On Monday, his head in a noose, former Surgeon General Jerome Adams had final words for Vice Adm. Darse E. Crandall and the smattering of officers who had arrived at Guantanamo Bay to witness his execution. An impassioned Adams delivered a lengthy soliloquy, saying the only reason he had betrayed Trump and the American populace was that the Deep State had threatened to harm his family if he didn’t concede to their demands.
“What would you have done, Adm. Crandall? They threatened my wife, children, relatives I haven’t seen in 15 years. I was scared for them. Imagine living your life under the specter of death, knowing they’d come for you if they even thought you’d act against them. I did what I did to safeguard the lives of my family, Admiral.”
The Admiral replied, “If true, why didn’t you open your mouth about it before? This is the first time we’re hearing about it. Who threatened your family? And why did you accept payment?”
“I was scared,” Adams said slowly, giving each word space. “And I had to take that money. If I refused it, they’d suspect me.”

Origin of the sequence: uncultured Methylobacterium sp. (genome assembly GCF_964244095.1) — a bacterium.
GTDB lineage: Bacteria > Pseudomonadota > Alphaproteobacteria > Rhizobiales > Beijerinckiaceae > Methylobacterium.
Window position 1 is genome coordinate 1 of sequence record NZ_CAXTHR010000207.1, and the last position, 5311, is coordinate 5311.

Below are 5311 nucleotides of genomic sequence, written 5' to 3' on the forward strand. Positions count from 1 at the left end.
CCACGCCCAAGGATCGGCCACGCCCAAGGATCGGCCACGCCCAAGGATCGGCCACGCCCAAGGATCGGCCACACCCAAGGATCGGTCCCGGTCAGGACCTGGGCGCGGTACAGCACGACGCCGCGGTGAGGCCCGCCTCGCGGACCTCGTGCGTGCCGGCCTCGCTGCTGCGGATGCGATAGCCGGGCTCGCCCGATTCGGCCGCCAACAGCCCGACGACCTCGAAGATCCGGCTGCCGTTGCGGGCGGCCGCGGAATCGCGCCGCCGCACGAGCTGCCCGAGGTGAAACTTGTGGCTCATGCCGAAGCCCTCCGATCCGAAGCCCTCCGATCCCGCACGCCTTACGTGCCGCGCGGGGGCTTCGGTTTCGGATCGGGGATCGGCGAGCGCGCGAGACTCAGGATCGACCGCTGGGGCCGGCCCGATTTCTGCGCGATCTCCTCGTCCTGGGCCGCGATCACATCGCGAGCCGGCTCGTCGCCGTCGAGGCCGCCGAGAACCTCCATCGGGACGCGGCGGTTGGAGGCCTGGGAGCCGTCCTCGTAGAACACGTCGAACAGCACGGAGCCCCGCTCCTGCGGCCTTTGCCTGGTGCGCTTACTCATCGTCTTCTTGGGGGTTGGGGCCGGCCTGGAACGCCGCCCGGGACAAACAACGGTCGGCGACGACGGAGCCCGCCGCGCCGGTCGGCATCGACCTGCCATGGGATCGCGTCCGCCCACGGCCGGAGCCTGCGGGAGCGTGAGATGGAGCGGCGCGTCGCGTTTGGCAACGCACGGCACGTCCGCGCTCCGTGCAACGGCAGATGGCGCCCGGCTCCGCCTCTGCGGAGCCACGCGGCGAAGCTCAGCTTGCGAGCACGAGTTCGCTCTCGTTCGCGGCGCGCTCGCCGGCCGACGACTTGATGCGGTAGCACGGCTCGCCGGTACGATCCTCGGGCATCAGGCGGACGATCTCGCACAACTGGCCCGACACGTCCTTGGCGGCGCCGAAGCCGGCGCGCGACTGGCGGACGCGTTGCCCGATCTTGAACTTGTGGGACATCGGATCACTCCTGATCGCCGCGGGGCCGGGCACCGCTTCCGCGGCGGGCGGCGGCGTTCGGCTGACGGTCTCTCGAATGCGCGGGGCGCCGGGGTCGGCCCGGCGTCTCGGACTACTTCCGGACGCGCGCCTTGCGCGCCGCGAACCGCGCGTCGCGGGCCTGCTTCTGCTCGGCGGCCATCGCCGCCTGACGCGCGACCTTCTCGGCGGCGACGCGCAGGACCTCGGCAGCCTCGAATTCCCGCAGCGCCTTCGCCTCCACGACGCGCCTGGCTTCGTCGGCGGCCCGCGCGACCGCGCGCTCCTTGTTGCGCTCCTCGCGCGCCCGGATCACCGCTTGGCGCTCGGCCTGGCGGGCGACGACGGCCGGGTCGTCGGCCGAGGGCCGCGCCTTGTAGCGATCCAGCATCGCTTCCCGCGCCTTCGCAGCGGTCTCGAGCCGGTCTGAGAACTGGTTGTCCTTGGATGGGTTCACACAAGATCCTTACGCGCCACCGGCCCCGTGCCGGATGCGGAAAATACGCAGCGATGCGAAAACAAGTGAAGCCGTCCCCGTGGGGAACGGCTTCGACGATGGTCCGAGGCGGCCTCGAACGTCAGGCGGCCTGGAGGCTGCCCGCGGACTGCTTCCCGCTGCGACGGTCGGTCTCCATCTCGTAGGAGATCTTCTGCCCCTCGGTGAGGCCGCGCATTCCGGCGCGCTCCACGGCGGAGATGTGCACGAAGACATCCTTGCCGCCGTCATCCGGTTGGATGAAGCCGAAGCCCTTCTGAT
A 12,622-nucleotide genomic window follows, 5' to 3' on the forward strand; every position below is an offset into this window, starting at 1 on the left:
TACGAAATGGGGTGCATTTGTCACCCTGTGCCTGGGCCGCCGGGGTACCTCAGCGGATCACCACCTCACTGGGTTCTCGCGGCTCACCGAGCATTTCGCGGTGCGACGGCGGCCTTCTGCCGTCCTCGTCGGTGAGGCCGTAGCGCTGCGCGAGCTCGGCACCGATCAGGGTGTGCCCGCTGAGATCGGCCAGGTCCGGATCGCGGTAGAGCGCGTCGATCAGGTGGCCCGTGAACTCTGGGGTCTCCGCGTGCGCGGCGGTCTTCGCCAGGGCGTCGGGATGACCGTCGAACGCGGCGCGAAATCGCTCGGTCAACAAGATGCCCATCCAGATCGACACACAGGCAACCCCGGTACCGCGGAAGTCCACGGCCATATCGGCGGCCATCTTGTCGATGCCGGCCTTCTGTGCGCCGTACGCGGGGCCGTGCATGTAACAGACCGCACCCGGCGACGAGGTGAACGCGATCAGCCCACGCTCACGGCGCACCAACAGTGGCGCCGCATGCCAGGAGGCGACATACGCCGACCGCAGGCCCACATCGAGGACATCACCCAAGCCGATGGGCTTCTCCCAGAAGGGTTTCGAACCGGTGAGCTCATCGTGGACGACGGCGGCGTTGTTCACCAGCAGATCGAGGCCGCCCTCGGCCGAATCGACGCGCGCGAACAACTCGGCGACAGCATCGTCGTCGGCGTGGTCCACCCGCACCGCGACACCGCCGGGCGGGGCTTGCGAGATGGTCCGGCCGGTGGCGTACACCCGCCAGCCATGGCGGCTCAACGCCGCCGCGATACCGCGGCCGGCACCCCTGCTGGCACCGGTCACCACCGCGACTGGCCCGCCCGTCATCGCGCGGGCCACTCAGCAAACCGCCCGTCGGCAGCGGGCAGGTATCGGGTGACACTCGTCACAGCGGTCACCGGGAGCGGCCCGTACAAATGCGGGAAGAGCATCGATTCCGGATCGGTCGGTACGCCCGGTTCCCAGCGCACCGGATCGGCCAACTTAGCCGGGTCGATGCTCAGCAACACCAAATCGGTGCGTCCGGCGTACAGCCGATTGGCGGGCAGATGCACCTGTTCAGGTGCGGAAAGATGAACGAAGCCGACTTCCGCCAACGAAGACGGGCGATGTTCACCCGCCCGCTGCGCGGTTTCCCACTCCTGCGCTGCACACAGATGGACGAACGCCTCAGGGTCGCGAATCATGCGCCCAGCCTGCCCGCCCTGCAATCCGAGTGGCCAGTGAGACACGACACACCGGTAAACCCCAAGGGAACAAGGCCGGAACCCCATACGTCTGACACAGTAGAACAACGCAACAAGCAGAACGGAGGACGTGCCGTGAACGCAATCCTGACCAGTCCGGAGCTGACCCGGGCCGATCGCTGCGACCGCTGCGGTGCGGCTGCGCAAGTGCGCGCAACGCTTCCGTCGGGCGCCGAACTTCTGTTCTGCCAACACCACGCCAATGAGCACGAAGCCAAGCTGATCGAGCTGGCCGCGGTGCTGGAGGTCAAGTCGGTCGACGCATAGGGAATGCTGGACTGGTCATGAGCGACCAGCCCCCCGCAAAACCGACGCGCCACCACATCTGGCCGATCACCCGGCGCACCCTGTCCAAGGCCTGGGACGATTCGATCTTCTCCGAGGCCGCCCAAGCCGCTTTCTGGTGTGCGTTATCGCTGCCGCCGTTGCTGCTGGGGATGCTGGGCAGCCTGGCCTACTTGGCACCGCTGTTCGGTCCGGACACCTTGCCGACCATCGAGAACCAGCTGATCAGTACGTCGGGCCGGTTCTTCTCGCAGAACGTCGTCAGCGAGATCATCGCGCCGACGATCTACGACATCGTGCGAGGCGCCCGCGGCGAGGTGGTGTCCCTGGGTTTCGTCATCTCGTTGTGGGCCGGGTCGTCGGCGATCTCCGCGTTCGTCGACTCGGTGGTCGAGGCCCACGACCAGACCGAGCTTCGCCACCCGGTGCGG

“Who’s they?” Adm. Crandall asked.
“Doesn’t matter anymore; you’ve dealt with them,” Adams said. “But the others, they are everywhere. And what you’re about to do, Admiral Crandall, will leave a wife without a husband, three children without a father.”
“Don’t put this on me. You could’ve gone to President Trump. He would’ve protected you. He would’ve protected your family,” the Admiral said.
Beside Adams stood a soldier whose uniform bore no rank or insignia. His index finger hovered near the button that would open the hinged door beneath Adams’ feet, and beside him a Navy Chaplin whose right palm lay on Adams’ shoulder.
“Officer to officer, Vice Adm. Crandall, what would you have done?”
The question made Crandall wince as if in pain. “You call yourself an officer. Some nerve.”
The surgeon general is a commissioned officer in the U.S. Public Health Service Commissioned Corps, one of the eight uniformed services of the United States, and by law holds the rank of vice admiral, though the rank is mainly honorary.
“I would have honored my oath; that’s what I would’ve done,” Vice Adm. Crandall said. “As I will do now.”
Adams shut his eyes and began to recite Psalm 23:4: “Even though I walk through the valley of the shadow of death, I will fear no evil, for You are with me; Your rod and Your staff, they comfort me….”
Admiral Crandall drew a deep breath and motioned at the soldier atop the platform to push the button.
A Navy physician recorded the time of death: 10:40 a.m. EST., Monday, February 13.